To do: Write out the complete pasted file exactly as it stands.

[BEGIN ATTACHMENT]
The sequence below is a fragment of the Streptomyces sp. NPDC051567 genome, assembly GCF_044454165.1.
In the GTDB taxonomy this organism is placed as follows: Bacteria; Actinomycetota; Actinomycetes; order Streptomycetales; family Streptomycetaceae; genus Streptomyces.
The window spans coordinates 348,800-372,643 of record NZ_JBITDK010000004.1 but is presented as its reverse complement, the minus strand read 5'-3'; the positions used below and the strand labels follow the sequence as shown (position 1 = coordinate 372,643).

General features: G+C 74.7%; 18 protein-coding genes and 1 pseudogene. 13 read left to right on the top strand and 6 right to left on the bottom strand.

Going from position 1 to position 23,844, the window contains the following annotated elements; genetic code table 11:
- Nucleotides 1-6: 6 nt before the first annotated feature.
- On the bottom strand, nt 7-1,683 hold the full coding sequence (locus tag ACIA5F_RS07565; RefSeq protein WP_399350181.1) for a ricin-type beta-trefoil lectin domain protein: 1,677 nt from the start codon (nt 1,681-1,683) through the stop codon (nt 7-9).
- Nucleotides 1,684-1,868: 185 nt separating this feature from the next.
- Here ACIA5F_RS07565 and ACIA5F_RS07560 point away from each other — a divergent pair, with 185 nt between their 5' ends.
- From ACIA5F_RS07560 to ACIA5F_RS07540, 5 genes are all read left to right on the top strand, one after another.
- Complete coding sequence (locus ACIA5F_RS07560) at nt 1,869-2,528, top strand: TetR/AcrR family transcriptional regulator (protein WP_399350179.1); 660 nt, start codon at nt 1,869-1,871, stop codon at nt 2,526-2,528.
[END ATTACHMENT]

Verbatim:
The sequence below is a fragment of the Streptomyces sp. NPDC051567 genome, assembly GCF_044454165.1.
In the GTDB taxonomy this organism is placed as follows: Bacteria; Actinomycetota; Actinomycetes; order Streptomycetales; family Streptomycetaceae; genus Streptomyces.
The window spans coordinates 348,800-372,643 of record NZ_JBITDK010000004.1 but is presented as its reverse complement, the minus strand read 5'-3'; the positions used below and the strand labels follow the sequence as shown (position 1 = coordinate 372,643).

General features: G+C 74.7%; 18 protein-coding genes and 1 pseudogene. 13 read left to right on the top strand and 6 right to left on the bottom strand.

Going from position 1 to position 23,844, the window contains the following annotated elements; genetic code table 11:
- Nucleotides 1-6: 6 nt before the first annotated feature.
- On the bottom strand, nt 7-1,683 hold the full coding sequence (locus tag ACIA5F_RS07565; RefSeq protein WP_399350181.1) for a ricin-type beta-trefoil lectin domain protein: 1,677 nt from the start codon (nt 1,681-1,683) through the stop codon (nt 7-9).
- Nucleotides 1,684-1,868: 185 nt separating this feature from the next.
- Here ACIA5F_RS07565 and ACIA5F_RS07560 point away from each other — a divergent pair, with 185 nt between their 5' ends.
- From ACIA5F_RS07560 to ACIA5F_RS07540, 5 genes are all read left to right on the top strand, one after another.
- Complete coding sequence (locus ACIA5F_RS07560) at nt 1,869-2,528, top strand: TetR/AcrR family transcriptional regulator (protein WP_399350179.1); 660 nt, start codon at nt 1,869-1,871, stop codon at nt 2,526-2,528.